Mitt Romney spared 'romp' in Alabama, Mississippi by split conservative vote (+video)
Conservatives voters in the Alabama and Mississippi primaries split their vote between Rick Santorum and Newt Gingrich, sparing Mitt Romney a potentially lopsided defeat. But long term, the delegate math still appears to be in his favor.
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The drawn-out GOP nomination contest contains echoes of the Democratic race four years ago, in which Barack Obama and Hillary Rodham Clinton battled all the way to June. But the Republican race of 2012 is marked by a sharper ideological divide than the Democrats experienced. Santorum performs best among voters who self-identify as “very conservative,” evangelical, and anti-abortion, while Romney’s base is more moderate, less religious, higher-income voters.Skip to next paragraph
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The split conservative vote took some of the sparkle off Santorum’s victories and saved Romney from a major embarrassment.
“Half the voters in both Southern primaries branded Romney as ‘not conservative enough.’ If they’d only had one place to go, it might’ve been a Santorum or Gingrich romp. Instead, those voters divided between the two, by 44-39 percent in Alabama, 42-39 percent in Mississippi,” writes Gary Langer, pollster for ABC News.
“That was enough for Santorum to win in both states – but perhaps by closer margins than he may have wanted, given his efforts to cement the evangelical and very conservative segments of the GOP vote. This was their home base.”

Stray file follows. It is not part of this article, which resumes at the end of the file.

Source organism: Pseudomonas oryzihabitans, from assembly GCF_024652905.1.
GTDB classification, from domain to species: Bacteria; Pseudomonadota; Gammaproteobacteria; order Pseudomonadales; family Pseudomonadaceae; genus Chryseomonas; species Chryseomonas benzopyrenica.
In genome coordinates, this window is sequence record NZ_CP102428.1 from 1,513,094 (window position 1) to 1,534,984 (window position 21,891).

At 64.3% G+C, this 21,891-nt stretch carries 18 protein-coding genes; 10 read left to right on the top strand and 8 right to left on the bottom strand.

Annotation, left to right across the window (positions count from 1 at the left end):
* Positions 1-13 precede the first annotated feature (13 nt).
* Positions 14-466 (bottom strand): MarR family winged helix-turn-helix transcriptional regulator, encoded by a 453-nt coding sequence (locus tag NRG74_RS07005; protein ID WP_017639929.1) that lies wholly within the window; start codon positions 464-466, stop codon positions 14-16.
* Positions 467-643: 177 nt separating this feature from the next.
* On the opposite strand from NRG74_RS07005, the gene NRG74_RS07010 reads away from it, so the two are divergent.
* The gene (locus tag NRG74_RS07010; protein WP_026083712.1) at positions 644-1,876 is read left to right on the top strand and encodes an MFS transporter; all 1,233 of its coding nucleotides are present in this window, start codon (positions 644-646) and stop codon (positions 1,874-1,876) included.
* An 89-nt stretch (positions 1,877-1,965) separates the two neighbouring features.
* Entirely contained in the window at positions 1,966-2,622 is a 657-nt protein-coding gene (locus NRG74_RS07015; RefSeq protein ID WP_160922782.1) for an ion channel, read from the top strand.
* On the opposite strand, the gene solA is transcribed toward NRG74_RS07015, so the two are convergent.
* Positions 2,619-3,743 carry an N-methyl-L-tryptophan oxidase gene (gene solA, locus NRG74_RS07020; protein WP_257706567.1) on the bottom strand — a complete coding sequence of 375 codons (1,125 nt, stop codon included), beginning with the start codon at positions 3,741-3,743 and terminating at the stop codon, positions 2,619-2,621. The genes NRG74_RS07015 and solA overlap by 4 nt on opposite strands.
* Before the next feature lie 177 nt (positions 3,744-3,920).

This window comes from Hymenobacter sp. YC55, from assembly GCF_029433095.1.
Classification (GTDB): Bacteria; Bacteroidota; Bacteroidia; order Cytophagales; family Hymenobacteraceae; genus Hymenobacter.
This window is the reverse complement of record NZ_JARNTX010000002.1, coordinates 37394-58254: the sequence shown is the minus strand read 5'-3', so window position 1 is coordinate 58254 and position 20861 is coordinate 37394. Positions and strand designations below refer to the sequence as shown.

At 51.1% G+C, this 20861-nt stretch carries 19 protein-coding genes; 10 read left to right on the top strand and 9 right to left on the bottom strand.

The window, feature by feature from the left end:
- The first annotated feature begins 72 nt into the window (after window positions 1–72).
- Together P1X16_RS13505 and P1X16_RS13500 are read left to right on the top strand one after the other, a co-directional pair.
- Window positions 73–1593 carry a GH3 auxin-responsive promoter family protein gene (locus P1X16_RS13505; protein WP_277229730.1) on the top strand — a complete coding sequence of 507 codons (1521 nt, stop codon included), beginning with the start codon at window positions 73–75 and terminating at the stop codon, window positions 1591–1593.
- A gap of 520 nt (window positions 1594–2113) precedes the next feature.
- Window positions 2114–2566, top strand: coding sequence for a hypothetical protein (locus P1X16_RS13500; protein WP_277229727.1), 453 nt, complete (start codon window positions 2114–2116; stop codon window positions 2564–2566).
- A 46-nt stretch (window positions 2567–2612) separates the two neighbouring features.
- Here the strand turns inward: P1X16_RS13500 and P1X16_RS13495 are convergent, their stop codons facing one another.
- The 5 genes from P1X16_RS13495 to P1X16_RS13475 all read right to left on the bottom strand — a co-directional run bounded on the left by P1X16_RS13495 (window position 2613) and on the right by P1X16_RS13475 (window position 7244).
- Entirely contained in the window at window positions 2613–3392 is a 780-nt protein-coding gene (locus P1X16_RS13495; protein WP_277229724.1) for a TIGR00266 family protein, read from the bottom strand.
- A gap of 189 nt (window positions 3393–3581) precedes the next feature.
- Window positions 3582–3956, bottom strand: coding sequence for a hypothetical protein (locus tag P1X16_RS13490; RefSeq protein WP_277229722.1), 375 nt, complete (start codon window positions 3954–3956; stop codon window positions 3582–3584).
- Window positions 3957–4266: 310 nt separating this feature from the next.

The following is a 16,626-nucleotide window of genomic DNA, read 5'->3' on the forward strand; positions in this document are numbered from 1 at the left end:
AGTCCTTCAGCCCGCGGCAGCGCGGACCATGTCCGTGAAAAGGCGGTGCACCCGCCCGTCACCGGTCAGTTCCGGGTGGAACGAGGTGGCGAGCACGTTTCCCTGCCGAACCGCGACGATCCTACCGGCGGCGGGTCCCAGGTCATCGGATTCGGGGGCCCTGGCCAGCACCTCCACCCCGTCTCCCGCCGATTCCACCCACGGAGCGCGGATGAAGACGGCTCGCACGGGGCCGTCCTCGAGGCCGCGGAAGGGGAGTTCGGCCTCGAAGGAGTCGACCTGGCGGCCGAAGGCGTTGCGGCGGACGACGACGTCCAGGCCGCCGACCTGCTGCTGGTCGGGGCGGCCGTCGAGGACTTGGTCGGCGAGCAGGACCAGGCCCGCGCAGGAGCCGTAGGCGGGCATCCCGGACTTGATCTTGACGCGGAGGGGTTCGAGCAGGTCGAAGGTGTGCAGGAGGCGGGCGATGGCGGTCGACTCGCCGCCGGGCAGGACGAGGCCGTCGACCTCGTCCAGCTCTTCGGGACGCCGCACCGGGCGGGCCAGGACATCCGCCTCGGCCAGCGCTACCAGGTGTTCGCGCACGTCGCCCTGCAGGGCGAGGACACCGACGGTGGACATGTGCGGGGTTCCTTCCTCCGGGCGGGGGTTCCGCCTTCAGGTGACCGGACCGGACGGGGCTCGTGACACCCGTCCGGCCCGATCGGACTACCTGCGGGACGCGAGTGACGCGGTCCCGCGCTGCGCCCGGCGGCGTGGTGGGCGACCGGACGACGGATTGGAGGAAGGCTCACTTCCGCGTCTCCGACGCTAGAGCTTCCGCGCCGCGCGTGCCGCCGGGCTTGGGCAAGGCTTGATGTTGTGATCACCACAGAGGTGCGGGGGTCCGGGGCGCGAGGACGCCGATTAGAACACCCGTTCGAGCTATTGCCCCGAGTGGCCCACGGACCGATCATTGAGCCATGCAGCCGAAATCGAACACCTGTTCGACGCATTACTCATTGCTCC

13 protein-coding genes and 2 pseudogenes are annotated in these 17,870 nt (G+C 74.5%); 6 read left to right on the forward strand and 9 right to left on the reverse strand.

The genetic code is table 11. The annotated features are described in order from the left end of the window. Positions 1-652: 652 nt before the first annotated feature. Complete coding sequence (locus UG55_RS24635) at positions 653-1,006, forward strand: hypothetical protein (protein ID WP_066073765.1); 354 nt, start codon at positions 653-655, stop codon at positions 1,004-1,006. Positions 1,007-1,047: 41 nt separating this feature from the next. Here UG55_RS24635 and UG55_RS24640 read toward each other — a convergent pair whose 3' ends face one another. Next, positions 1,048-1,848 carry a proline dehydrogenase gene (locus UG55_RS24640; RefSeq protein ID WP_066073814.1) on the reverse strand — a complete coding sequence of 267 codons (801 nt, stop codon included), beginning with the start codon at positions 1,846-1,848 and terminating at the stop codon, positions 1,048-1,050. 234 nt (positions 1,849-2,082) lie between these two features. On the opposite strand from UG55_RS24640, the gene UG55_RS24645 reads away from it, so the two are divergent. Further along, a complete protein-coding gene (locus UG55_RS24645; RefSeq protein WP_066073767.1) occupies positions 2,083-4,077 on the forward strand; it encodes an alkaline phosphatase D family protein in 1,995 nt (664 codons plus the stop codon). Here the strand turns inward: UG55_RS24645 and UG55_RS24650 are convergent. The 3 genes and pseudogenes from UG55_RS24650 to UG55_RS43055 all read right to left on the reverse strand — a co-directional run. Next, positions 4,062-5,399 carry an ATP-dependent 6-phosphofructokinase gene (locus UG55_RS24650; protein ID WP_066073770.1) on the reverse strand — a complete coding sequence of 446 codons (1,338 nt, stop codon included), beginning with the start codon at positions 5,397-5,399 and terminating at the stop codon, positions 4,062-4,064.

Two major contests loom – Puerto Rico on Sunday and Illinois next Tuesday. If Romney underperforms in either, anxiety within the Republican establishment is likely to escalate. The possibility that Santorum arrives at the Republican convention with enough delegates to muscle the nomination away from Romney could be devastating to the GOP’s chances in November. Romney said as much in an interview on Fox News Monday.
“Look, if we go all the way to a convention, we would be signaling our doom in terms of replacing President Obama,” Romney said. “We need to select someone to become our nominee, get that person nominated, and get focused on President Obama, and get him out of the White House.”
The assumption built into Romney’s assertion is that that “someone” would be him. But for many energized conservatives, that “someone” should be Santorum. In an interview on CNN Tuesday night, the Pennsylvanian’s senior campaign adviser, John Brabender, drove home that point.
"I think it's time that conservatives and tea party supporters understand that they've got to rally around one candidate," Mr. Brabender said. "That's how you stop a moderate like Mitt Romney like from ever getting the nomination."
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